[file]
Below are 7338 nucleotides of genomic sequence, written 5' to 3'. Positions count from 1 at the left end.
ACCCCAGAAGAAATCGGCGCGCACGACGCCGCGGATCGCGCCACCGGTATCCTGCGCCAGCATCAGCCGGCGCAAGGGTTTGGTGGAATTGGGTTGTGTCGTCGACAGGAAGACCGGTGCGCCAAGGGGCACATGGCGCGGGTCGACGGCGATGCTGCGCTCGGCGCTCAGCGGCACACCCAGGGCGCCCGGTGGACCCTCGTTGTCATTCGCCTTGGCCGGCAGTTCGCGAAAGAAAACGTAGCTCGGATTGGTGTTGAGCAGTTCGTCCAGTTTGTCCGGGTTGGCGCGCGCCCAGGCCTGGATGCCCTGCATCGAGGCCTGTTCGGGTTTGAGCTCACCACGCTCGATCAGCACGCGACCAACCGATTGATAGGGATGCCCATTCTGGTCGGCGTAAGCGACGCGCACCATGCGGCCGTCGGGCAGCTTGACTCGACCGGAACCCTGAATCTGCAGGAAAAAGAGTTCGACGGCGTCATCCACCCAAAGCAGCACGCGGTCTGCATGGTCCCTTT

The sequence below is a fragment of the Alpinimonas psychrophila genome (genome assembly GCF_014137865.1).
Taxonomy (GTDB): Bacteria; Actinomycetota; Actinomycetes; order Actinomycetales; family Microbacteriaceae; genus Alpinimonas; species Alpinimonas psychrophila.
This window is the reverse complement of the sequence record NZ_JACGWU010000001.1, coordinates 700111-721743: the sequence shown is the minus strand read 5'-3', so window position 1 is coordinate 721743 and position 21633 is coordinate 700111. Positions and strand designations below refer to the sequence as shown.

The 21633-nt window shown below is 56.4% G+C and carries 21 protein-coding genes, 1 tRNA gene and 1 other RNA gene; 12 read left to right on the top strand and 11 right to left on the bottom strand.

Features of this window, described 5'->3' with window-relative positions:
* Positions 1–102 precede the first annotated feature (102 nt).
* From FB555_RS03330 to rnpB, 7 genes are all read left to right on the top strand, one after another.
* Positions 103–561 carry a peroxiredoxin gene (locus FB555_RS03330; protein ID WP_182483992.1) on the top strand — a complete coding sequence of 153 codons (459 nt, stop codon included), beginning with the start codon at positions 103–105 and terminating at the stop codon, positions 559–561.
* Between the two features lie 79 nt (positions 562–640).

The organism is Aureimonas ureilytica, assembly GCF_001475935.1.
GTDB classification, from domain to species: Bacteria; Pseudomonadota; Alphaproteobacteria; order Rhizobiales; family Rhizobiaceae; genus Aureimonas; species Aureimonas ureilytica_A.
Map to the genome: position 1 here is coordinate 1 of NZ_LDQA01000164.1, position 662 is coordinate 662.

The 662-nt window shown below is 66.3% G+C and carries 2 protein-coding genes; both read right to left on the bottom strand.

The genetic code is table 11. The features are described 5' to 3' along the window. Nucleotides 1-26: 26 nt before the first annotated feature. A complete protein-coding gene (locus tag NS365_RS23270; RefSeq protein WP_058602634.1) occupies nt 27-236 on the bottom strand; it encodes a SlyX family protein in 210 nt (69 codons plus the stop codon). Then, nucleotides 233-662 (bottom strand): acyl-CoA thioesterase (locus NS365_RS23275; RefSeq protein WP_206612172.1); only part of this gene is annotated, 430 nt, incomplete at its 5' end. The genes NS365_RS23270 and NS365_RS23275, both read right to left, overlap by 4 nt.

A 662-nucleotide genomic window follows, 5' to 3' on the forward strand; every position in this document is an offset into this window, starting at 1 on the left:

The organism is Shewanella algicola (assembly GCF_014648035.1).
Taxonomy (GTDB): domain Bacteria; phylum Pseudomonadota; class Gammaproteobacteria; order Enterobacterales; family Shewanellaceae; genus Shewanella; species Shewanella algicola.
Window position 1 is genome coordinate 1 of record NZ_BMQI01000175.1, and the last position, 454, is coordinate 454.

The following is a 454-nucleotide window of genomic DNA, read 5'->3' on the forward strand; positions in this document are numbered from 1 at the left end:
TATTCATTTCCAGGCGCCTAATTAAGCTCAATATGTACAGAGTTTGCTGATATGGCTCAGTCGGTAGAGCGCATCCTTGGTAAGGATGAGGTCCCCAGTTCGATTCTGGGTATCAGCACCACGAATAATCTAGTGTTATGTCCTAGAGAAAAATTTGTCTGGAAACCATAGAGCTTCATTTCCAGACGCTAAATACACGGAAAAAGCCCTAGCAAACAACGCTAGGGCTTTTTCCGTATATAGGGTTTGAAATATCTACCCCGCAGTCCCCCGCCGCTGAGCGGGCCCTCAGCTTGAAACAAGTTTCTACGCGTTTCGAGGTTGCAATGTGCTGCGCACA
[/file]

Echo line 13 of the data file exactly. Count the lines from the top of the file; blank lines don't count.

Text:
GTDB classification, from domain to species: Bacteria; Pseudomonadota; Alphaproteobacteria; order Rhizobiales; family Rhizobiaceae; genus Aureimonas; species Aureimonas ureilytica_A.